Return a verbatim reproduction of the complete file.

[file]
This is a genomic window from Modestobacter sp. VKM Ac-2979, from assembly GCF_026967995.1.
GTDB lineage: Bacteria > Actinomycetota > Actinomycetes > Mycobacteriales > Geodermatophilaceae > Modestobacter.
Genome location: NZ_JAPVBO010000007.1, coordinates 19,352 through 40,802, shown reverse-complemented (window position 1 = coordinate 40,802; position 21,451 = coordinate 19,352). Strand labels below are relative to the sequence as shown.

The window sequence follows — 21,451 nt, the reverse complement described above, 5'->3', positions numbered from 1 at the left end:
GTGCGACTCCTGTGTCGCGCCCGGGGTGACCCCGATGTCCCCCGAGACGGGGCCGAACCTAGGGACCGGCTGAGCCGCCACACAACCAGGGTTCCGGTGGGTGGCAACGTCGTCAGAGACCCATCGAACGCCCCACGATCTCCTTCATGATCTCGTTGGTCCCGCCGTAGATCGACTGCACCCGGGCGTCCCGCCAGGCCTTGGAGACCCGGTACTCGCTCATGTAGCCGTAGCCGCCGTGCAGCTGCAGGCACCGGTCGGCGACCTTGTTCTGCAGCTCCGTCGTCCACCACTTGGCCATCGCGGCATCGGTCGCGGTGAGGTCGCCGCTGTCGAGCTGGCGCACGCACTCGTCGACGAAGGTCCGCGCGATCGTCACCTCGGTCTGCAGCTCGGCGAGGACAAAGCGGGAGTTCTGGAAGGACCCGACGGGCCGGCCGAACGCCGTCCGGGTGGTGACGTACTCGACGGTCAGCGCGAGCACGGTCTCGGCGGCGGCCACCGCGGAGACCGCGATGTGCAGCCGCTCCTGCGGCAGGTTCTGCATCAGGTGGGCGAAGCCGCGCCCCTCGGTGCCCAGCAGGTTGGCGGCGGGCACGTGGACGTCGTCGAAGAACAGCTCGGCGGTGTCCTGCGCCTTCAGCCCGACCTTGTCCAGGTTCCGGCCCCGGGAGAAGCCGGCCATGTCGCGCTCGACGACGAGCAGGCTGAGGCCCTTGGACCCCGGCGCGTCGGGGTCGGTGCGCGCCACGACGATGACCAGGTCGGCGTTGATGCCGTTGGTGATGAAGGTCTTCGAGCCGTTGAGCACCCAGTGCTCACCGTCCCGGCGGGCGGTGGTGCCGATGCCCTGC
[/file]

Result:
This is a genomic window from Modestobacter sp. VKM Ac-2979, from assembly GCF_026967995.1.
GTDB lineage: Bacteria > Actinomycetota > Actinomycetes > Mycobacteriales > Geodermatophilaceae > Modestobacter.
Genome location: NZ_JAPVBO010000007.1, coordinates 19,352 through 40,802, shown reverse-complemented (window position 1 = coordinate 40,802; position 21,451 = coordinate 19,352). Strand labels below are relative to the sequence as shown.

The window sequence follows — 21,451 nt, the reverse complement described above, 5'->3', positions numbered from 1 at the left end:
GTGCGACTCCTGTGTCGCGCCCGGGGTGACCCCGATGTCCCCCGAGACGGGGCCGAACCTAGGGACCGGCTGAGCCGCCACACAACCAGGGTTCCGGTGGGTGGCAACGTCGTCAGAGACCCATCGAACGCCCCACGATCTCCTTCATGATCTCGTTGGTCCCGCCGTAGATCGACTGCACCCGGGCGTCCCGCCAGGCCTTGGAGACCCGGTACTCGCTCATGTAGCCGTAGCCGCCGTGCAGCTGCAGGCACCGGTCGGCGACCTTGTTCTGCAGCTCCGTCGTCCACCACTTGGCCATCGCGGCATCGGTCGCGGTGAGGTCGCCGCTGTCGAGCTGGCGCACGCACTCGTCGACGAAGGTCCGCGCGATCGTCACCTCGGTCTGCAGCTCGGCGAGGACAAAGCGGGAGTTCTGGAAGGACCCGACGGGCCGGCCGAACGCCGTCCGGGTGGTGACGTACTCGACGGTCAGCGCGAGCACGGTCTCGGCGGCGGCCACCGCGGAGACCGCGATGTGCAGCCGCTCCTGCGGCAGGTTCTGCATCAGGTGGGCGAAGCCGCGCCCCTCGGTGCCCAGCAGGTTGGCGGCGGGCACGTGGACGTCGTCGAAGAACAGCTCGGCGGTGTCCTGCGCCTTCAGCCCGACCTTGTCCAGGTTCCGGCCCCGGGAGAAGCCGGCCATGTCGCGCTCGACGACGAGCAGGCTGAGGCCCTTGGACCCCGGCGCGTCGGGGTCGGTGCGCGCCACGACGATGACCAGGTCGGCGTTGATGCCGTTGGTGATGAAGGTCTTCGAGCCGTTGAGCACCCAGTGCTCACCGTCCCGGCGGGCGGTGGTGCCGATGCCCTGC